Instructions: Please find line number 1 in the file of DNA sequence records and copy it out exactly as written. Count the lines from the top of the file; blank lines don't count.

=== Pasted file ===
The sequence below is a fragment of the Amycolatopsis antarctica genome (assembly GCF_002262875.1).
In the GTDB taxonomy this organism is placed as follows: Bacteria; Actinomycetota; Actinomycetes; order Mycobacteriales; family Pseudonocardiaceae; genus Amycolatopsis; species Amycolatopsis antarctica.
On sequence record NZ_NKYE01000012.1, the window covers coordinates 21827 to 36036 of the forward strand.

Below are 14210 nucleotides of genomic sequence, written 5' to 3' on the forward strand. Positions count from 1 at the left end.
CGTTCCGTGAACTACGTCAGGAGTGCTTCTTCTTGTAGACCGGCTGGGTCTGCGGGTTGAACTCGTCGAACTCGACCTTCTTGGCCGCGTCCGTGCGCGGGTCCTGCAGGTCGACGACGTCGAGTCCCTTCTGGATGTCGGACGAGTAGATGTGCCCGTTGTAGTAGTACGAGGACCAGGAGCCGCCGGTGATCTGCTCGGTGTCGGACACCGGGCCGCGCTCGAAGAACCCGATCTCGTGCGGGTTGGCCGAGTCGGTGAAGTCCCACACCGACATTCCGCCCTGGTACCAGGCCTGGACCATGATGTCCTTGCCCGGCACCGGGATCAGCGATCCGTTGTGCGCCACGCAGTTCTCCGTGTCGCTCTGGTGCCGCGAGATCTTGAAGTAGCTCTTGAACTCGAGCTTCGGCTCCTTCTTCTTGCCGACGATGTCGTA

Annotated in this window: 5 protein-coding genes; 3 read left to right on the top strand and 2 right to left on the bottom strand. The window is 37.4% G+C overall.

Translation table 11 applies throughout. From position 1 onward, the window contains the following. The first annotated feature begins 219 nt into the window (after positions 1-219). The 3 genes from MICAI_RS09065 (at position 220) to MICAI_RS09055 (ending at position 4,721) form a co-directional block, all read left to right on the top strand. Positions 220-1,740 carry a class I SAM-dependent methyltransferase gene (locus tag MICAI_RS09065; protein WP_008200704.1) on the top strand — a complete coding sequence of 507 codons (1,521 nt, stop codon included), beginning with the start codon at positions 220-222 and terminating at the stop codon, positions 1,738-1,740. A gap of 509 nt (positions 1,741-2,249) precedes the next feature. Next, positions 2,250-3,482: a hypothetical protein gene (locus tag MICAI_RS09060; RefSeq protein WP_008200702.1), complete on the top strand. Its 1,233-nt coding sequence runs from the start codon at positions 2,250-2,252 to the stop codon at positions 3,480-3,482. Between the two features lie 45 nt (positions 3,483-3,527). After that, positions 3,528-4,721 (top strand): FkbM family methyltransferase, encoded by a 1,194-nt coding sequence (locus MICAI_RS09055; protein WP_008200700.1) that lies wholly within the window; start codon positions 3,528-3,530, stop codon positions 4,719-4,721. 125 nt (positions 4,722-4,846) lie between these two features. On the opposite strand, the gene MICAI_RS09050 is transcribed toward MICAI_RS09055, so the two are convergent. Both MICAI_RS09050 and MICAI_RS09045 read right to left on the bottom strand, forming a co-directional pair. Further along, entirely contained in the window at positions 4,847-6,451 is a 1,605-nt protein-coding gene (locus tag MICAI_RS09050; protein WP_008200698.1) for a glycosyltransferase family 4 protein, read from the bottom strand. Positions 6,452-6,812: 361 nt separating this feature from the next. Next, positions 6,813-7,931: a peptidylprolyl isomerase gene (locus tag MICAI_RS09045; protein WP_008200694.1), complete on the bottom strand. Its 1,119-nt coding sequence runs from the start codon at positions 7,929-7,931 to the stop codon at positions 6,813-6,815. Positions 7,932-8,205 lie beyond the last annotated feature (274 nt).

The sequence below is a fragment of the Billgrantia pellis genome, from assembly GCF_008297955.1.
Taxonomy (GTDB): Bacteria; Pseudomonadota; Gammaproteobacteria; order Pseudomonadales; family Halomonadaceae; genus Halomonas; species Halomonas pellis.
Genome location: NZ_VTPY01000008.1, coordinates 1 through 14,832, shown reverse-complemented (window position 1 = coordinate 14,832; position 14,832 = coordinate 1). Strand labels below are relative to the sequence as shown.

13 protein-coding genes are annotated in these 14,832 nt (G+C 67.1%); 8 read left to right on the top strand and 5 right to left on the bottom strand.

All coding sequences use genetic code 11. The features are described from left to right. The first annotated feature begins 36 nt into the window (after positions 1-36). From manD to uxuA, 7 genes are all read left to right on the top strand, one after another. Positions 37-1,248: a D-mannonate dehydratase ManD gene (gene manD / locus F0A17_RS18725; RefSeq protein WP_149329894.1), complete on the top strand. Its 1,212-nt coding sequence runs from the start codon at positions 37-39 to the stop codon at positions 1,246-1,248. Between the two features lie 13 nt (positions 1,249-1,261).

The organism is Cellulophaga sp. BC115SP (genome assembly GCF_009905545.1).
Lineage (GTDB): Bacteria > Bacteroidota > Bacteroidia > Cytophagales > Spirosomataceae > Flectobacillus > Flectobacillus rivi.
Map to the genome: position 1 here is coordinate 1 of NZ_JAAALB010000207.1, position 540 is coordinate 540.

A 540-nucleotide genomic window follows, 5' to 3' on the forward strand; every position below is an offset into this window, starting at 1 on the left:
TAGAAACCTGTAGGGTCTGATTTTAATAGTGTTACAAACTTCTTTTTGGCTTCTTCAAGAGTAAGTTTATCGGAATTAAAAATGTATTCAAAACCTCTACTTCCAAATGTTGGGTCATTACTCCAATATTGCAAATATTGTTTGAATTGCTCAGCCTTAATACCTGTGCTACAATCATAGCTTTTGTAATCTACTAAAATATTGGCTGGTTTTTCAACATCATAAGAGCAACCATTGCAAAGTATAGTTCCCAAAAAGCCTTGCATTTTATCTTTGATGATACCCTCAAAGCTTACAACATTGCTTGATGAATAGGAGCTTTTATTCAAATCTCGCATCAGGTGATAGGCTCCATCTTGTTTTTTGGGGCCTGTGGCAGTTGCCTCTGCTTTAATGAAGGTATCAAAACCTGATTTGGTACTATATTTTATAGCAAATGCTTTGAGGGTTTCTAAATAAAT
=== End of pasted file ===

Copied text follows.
The sequence below is a fragment of the Amycolatopsis antarctica genome (assembly GCF_002262875.1).